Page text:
How do you make people read your copy? | Communications No.2

Communications Tips 2, Banner image

This weeks communication tips I credit to my colleague and friend Abby Whitchurch who recently attended a Copy writing masterclass and blogged a fantastic article documenting all the great stuff she learnt. Having read through her post, I’ve picked out a few key things I wanted to share below;

1/ The science

If the reader doesn’t find something of interest in copy they’re reading, you’ll lose their interest in just 2 seconds. The human eye is only capable of focusing on a small area at a time as reading isn’t in our DNA. We skip read through things, and read a little to possible but enough to get an understanding. 
The reading process. Think through this process and determine how many points you have that capture attention straight away and do they work as a cohesive narrative (10 max per A4)?

Glance: key words in headline, sub-heads, logos, images etc
Scan: Whole headline, more copy, images, captions, signatory, P.S.
Read: skip read or read until interest is lost.

With so much content out there, what will make people read yours?

2/ Start your story with the end

Inductive (effective) vs Deductive (ineffective) Reasoning

The conclusion of a story should be at the beginning of your copy. This technique demonstrates persuasion by telling your audience what is in it for them straight away. At work we’re encouraged to tell stories in meetings, in our copy and presentations, but this technique flips that on it’s head. An example from Abby:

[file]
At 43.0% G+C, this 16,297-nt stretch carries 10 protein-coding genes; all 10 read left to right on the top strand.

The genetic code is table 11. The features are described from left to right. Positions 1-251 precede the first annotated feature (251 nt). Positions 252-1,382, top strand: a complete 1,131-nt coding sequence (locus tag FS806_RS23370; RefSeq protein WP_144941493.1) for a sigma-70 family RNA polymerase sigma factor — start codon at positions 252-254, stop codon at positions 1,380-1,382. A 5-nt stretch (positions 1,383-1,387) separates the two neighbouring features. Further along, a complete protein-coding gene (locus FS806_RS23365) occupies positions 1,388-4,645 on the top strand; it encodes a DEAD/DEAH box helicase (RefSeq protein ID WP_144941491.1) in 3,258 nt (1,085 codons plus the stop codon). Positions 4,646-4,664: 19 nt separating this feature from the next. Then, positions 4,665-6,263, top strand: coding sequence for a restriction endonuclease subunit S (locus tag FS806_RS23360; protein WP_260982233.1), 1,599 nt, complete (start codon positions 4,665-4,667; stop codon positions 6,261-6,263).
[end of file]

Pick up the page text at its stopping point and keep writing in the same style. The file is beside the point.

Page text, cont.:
More and more people are getting fed up with receiving ever increasing emails. IBM Verse can help you prioritise your inbox. And give your employees more time to focus on projects that matter.
Inductive (lead with conclusion):
Give your employees their time back to spend on projects that matter. IBM Verse can help you priortise your email and workload. Solving the ever growing issue of unmanageable inboxs.

3/ Ways to Write Killer Headlines/Subject Lines (no pressure for this post then) 

“When you’ve written the headline, you’ve spent 70% of the clients budget” David Ogilvy
1) Start with YOU, Your, You’re
2) Direct Approach – State the Offer
3) Ask a question
4) Identify the problem
5) Give them reasons why i.e 3 reasons how, 1 way you can help etc….
6) Make an announcement (not a chest thumping one)
7) Write peer to peer
8) Use a provocative quotation
9) Start with a verb (reveal, end, restore, discover, stop, save, find etc)

10) Make it timely i.e You have just 24 hours

1 Comment

  1. Vikki Bradney-Spencer
    July 24, 2015 / 4:15 pm

    Some great points in here. I like the "inductive v deductive" – clever – and what a difference it makes. Would be good to take the "killer headline" points and see how we do on our pieces….?

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